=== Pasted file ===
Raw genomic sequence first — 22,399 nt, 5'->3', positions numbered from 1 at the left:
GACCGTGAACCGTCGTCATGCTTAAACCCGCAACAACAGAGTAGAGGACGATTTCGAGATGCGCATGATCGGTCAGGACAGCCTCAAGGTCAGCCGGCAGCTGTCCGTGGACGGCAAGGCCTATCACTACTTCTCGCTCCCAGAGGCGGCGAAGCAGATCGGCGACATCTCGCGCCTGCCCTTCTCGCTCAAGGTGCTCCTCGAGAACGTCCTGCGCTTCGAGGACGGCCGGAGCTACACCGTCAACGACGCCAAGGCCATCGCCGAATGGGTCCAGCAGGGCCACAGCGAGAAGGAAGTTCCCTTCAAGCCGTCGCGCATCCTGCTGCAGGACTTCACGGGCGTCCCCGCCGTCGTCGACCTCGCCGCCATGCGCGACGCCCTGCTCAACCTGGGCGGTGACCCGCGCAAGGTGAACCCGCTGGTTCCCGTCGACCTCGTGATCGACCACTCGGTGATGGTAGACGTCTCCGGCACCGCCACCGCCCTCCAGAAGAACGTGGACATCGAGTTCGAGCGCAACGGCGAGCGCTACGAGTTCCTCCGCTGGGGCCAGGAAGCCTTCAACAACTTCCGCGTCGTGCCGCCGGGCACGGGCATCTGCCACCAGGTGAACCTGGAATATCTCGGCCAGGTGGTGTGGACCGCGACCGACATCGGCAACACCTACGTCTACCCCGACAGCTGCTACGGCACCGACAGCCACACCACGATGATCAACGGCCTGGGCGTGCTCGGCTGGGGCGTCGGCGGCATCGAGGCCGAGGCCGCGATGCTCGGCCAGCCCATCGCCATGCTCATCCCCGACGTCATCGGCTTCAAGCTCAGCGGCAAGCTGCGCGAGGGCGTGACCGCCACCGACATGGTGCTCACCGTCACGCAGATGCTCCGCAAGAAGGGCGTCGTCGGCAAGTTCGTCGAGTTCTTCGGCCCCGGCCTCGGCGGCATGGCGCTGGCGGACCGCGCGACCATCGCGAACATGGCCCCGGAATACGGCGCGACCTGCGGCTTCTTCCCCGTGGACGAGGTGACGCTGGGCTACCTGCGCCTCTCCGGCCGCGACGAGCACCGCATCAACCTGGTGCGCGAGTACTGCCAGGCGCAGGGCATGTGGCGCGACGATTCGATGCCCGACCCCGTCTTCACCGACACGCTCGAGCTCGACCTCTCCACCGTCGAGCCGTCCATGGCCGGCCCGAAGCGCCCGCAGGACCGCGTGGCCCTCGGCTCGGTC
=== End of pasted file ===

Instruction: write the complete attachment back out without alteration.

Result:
Raw genomic sequence first — 22,399 nt, 5'->3', positions numbered from 1 at the left:
GACCGTGAACCGTCGTCATGCTTAAACCCGCAACAACAGAGTAGAGGACGATTTCGAGATGCGCATGATCGGTCAGGACAGCCTCAAGGTCAGCCGGCAGCTGTCCGTGGACGGCAAGGCCTATCACTACTTCTCGCTCCCAGAGGCGGCGAAGCAGATCGGCGACATCTCGCGCCTGCCCTTCTCGCTCAAGGTGCTCCTCGAGAACGTCCTGCGCTTCGAGGACGGCCGGAGCTACACCGTCAACGACGCCAAGGCCATCGCCGAATGGGTCCAGCAGGGCCACAGCGAGAAGGAAGTTCCCTTCAAGCCGTCGCGCATCCTGCTGCAGGACTTCACGGGCGTCCCCGCCGTCGTCGACCTCGCCGCCATGCGCGACGCCCTGCTCAACCTGGGCGGTGACCCGCGCAAGGTGAACCCGCTGGTTCCCGTCGACCTCGTGATCGACCACTCGGTGATGGTAGACGTCTCCGGCACCGCCACCGCCCTCCAGAAGAACGTGGACATCGAGTTCGAGCGCAACGGCGAGCGCTACGAGTTCCTCCGCTGGGGCCAGGAAGCCTTCAACAACTTCCGCGTCGTGCCGCCGGGCACGGGCATCTGCCACCAGGTGAACCTGGAATATCTCGGCCAGGTGGTGTGGACCGCGACCGACATCGGCAACACCTACGTCTACCCCGACAGCTGCTACGGCACCGACAGCCACACCACGATGATCAACGGCCTGGGCGTGCTCGGCTGGGGCGTCGGCGGCATCGAGGCCGAGGCCGCGATGCTCGGCCAGCCCATCGCCATGCTCATCCCCGACGTCATCGGCTTCAAGCTCAGCGGCAAGCTGCGCGAGGGCGTGACCGCCACCGACATGGTGCTCACCGTCACGCAGATGCTCCGCAAGAAGGGCGTCGTCGGCAAGTTCGTCGAGTTCTTCGGCCCCGGCCTCGGCGGCATGGCGCTGGCGGACCGCGCGACCATCGCGAACATGGCCCCGGAATACGGCGCGACCTGCGGCTTCTTCCCCGTGGACGAGGTGACGCTGGGCTACCTGCGCCTCTCCGGCCGCGACGAGCACCGCATCAACCTGGTGCGCGAGTACTGCCAGGCGCAGGGCATGTGGCGCGACGATTCGATGCCCGACCCCGTCTTCACCGACACGCTCGAGCTCGACCTCTCCACCGTCGAGCCGTCCATGGCCGGCCCGAAGCGCCCGCAGGACCGCGTGGCCCTCGGCTCGGTC